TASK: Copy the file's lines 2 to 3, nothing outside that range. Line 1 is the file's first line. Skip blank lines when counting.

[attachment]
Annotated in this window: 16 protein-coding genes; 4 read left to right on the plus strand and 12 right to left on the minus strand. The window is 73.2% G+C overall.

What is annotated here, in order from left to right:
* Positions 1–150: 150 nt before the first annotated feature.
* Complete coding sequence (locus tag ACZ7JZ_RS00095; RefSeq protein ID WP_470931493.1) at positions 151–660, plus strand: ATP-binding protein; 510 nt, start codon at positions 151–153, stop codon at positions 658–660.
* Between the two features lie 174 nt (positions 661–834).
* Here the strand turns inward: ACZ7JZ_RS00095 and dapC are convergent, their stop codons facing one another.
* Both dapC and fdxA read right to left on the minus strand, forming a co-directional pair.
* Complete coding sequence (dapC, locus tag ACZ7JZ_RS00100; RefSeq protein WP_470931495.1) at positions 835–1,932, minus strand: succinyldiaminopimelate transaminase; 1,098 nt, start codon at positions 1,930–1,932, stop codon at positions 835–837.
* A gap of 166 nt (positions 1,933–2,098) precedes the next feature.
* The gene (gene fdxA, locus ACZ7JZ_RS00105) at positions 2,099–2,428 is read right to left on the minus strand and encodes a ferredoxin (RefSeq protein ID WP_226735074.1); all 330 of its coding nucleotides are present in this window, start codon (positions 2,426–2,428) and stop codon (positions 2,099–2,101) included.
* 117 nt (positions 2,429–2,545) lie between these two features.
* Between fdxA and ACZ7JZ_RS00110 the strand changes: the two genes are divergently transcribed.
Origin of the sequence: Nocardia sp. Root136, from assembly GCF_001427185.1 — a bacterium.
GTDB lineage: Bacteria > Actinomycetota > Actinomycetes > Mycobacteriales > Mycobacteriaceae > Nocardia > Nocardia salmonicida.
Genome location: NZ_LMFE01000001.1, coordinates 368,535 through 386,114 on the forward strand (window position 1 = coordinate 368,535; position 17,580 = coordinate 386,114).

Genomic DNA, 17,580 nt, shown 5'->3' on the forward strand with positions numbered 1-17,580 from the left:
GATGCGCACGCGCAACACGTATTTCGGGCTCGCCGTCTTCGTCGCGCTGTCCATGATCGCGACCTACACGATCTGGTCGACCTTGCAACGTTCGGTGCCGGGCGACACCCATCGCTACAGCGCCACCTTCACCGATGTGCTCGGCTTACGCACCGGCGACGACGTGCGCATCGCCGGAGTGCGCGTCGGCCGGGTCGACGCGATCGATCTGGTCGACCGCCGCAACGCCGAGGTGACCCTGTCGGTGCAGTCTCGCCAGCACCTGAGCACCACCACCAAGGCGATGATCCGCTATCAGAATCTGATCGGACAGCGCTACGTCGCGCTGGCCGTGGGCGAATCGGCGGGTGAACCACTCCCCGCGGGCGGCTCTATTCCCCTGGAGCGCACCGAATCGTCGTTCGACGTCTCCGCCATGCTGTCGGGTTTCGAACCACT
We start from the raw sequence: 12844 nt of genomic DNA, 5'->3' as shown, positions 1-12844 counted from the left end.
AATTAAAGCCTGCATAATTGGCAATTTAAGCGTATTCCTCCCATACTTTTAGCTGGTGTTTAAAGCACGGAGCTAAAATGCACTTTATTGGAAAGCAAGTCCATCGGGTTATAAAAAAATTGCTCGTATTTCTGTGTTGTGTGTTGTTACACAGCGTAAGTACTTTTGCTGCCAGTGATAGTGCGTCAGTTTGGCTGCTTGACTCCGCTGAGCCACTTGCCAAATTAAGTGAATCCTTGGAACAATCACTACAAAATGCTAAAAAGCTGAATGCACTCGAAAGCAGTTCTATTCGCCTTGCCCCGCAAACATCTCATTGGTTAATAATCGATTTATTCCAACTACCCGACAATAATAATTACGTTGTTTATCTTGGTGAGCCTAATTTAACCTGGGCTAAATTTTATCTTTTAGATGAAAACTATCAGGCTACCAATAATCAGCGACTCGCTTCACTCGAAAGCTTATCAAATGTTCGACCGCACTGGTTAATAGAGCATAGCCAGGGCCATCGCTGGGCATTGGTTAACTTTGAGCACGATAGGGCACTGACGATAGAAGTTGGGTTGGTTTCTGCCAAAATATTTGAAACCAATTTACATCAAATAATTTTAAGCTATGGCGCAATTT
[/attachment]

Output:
What is annotated here, in order from left to right:
* Positions 1–150: 150 nt before the first annotated feature.